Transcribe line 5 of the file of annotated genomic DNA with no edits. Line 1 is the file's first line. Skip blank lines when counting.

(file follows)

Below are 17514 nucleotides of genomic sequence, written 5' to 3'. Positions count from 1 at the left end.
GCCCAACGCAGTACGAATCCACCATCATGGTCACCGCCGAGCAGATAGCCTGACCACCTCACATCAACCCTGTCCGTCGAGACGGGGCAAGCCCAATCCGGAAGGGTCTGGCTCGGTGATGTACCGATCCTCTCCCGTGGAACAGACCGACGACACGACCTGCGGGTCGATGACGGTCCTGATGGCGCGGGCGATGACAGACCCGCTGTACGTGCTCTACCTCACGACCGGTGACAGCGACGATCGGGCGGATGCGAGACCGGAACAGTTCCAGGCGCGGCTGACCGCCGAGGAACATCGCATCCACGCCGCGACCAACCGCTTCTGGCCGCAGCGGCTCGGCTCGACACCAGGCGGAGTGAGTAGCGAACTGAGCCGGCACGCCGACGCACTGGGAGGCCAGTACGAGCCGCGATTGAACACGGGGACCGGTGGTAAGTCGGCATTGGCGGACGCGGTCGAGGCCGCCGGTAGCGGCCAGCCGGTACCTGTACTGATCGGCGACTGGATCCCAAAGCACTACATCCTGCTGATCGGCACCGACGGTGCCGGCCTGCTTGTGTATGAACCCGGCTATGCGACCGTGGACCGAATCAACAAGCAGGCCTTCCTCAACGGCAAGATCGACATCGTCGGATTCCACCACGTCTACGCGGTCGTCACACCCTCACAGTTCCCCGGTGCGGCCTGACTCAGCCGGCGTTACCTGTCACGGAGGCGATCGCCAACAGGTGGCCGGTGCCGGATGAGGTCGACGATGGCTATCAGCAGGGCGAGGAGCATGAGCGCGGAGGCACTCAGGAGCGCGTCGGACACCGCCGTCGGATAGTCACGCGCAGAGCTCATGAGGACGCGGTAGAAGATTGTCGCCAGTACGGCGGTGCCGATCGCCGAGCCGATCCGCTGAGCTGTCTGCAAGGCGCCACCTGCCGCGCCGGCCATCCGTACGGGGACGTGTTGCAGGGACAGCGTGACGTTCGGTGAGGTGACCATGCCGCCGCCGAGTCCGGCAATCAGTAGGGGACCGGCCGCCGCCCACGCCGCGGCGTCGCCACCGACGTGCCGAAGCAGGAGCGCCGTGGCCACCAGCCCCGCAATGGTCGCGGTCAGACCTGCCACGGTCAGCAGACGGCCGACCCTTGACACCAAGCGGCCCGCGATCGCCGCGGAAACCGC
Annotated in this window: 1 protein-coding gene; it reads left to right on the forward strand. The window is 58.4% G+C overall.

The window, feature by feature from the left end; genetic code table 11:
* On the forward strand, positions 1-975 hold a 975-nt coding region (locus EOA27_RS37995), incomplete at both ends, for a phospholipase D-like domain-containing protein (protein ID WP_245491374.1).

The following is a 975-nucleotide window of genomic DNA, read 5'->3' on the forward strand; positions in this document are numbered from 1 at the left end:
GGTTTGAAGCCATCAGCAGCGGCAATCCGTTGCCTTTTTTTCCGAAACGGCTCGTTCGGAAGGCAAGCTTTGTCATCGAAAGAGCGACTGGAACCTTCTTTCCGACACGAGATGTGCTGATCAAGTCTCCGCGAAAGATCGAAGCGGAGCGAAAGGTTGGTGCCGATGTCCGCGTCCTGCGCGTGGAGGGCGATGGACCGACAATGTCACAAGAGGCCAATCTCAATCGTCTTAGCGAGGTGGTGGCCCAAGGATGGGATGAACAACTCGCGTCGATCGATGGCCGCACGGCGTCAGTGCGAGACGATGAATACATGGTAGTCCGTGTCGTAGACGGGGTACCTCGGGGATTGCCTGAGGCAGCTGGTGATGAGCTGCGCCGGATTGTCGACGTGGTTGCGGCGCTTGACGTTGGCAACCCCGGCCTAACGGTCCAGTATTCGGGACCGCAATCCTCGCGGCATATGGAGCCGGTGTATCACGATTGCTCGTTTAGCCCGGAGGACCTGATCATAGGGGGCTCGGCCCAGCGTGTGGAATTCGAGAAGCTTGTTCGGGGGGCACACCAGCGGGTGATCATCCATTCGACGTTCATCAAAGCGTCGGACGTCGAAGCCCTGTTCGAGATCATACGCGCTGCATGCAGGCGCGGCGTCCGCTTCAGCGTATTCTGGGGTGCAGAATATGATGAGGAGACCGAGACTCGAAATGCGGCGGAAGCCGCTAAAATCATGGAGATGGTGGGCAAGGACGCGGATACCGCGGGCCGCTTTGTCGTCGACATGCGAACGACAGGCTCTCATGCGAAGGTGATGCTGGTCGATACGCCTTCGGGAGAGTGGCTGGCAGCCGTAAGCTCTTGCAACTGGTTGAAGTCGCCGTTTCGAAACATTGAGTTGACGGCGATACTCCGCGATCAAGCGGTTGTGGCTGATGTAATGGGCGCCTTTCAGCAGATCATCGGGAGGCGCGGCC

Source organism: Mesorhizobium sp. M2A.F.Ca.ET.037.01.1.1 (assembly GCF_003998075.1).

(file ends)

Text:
* On the forward strand, positions 1-975 hold a 975-nt coding region (locus EOA27_RS37995), incomplete at both ends, for a phospholipase D-like domain-containing protein (protein ID WP_245491374.1).